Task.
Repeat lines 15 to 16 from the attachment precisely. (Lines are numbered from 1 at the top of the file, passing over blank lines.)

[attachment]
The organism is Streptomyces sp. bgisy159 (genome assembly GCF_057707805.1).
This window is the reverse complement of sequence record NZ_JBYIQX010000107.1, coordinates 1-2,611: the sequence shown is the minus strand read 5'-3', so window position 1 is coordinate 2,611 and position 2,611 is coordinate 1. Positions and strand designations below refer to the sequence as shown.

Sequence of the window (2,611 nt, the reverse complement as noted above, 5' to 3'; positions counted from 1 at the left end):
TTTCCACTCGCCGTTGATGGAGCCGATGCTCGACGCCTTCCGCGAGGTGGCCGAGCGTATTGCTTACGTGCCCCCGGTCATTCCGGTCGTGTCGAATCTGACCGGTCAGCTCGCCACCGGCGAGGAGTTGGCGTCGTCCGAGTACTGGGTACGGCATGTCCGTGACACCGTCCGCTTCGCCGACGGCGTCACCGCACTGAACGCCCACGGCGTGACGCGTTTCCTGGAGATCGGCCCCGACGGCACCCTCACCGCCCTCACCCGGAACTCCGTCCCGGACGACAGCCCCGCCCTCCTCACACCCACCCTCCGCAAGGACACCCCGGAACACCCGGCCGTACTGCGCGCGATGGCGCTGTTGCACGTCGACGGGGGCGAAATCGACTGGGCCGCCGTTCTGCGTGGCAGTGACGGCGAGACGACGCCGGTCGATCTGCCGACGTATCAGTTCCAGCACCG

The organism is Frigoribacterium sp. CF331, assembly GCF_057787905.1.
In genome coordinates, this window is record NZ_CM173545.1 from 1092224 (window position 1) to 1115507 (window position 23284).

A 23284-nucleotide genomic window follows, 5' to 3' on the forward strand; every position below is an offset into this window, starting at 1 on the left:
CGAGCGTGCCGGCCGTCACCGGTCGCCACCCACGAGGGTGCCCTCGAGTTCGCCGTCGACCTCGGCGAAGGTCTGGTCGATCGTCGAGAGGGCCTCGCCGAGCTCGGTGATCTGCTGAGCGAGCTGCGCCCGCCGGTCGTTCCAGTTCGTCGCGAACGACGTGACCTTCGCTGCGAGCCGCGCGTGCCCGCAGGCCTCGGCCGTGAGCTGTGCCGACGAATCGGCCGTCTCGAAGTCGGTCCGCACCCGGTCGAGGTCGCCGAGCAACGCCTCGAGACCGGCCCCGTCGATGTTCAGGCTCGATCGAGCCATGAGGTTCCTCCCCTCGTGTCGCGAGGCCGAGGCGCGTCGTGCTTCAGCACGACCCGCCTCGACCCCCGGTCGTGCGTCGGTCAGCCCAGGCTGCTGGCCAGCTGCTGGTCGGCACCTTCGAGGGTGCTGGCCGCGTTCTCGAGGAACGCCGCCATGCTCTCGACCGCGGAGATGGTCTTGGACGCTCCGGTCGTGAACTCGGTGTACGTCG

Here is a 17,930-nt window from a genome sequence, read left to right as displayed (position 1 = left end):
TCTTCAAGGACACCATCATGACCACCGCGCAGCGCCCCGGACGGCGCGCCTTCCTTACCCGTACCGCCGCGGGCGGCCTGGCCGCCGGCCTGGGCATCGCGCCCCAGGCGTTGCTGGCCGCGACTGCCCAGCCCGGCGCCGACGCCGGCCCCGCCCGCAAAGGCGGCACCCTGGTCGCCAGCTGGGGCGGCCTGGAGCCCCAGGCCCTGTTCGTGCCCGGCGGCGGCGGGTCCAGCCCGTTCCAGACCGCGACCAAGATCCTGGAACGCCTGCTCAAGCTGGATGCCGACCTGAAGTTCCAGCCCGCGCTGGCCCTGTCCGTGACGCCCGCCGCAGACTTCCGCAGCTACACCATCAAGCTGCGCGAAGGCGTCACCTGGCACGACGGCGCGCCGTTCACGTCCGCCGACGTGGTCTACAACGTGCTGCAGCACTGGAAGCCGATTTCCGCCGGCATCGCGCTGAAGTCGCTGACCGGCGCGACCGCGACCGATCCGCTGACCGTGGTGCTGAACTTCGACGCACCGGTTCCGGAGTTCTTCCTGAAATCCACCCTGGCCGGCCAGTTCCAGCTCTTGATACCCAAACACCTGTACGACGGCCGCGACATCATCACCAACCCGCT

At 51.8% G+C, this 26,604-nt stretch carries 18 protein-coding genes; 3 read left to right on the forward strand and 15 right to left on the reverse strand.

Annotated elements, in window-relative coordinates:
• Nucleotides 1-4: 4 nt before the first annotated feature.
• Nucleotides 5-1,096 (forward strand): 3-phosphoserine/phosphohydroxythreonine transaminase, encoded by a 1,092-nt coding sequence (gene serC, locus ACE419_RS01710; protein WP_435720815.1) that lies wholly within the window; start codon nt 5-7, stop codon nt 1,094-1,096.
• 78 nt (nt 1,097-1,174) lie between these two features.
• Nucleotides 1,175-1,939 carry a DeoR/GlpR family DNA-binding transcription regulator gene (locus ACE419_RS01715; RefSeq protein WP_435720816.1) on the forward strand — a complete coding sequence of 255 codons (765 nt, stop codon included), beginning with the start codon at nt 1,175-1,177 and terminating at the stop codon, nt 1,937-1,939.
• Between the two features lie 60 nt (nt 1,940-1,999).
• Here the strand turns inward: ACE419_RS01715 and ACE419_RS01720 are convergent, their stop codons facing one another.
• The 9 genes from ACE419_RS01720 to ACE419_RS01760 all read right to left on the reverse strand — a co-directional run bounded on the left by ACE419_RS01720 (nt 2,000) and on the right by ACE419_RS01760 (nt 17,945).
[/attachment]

• 78 nt (nt 1,097-1,174) lie between these two features.
• Nucleotides 1,175-1,939 carry a DeoR/GlpR family DNA-binding transcription regulator gene (locus ACE419_RS01715; RefSeq protein WP_435720816.1) on the forward strand — a complete coding sequence of 255 codons (765 nt, stop codon included), beginning with the start codon at nt 1,175-1,177 and terminating at the stop codon, nt 1,937-1,939.